Friday, 4 June 2010

Amla (Indian Gooseberry)

English Name: Indian Gooseberry

Common Hindi Name: Amla

  • Amla (Emblica officinalis) or Indian Gooseberry belongs to family Euphorbiecae.
  • There are two varieties of amla - cultivated (gramya) and wild (vanya). The wild amla is small, hard and has lots of fiber while the cultivated amla is big, smooth and juicy.
  • The fruit is nearly spherical, light greenish yellow, quite smooth and hard on appearance, with 6 vertical stripes or furrows.
  • The amla fruit contains more than 80% of water. It also has protein, carbohydrate, fibre, minerals and vitamins. It also contains Gallic acid which is a potent polyphenol.
  • The taste of Indian gooseberry is sour, bitter and astringent.
  • In India, it is common to eat gooseberries steeped in salt water and turmeric to make the sour fruits palatable.
  • Amla is known as ‘amritphala’ in Sanskrit, which literally means the ‘fruit of heaven’ or nectar fruit. It is so called because it is rich in many desirable properties.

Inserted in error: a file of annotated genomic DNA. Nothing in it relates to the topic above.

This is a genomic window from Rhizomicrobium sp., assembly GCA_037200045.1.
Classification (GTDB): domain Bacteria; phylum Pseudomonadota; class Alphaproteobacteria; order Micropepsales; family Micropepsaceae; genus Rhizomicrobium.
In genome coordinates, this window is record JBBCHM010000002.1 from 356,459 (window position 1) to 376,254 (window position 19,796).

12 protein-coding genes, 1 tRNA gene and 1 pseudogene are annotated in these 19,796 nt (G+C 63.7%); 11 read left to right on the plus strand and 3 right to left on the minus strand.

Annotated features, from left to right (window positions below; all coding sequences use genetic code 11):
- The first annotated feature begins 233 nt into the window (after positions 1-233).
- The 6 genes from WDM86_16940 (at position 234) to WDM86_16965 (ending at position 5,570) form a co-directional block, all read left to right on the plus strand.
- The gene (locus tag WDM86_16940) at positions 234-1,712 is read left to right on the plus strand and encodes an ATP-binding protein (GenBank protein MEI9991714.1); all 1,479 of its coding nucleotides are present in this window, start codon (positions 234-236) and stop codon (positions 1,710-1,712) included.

• It may be used as a rasayana (rejuvenative) to promote longevity, and traditionally to enhance digestion, treat constipation, reduce fever, purify the blood, reduce cough, alleviate asthma, strengthen the heart, benefit the eyes, stimulate hair growth, enliven the body, and enhance intellect.
  • According to Unani System of Medicine the Mizaj of Amla is Sard Khushk so that it is very good remedy for Haar Amraz (Hot Diseases).
  • The amla fruits can be used fresh or dried. Dried Amlas are sometimes ground into a powder and are also available stoned and chopped. The dried pieces or powder can be stored in an airtight container for up to a year.

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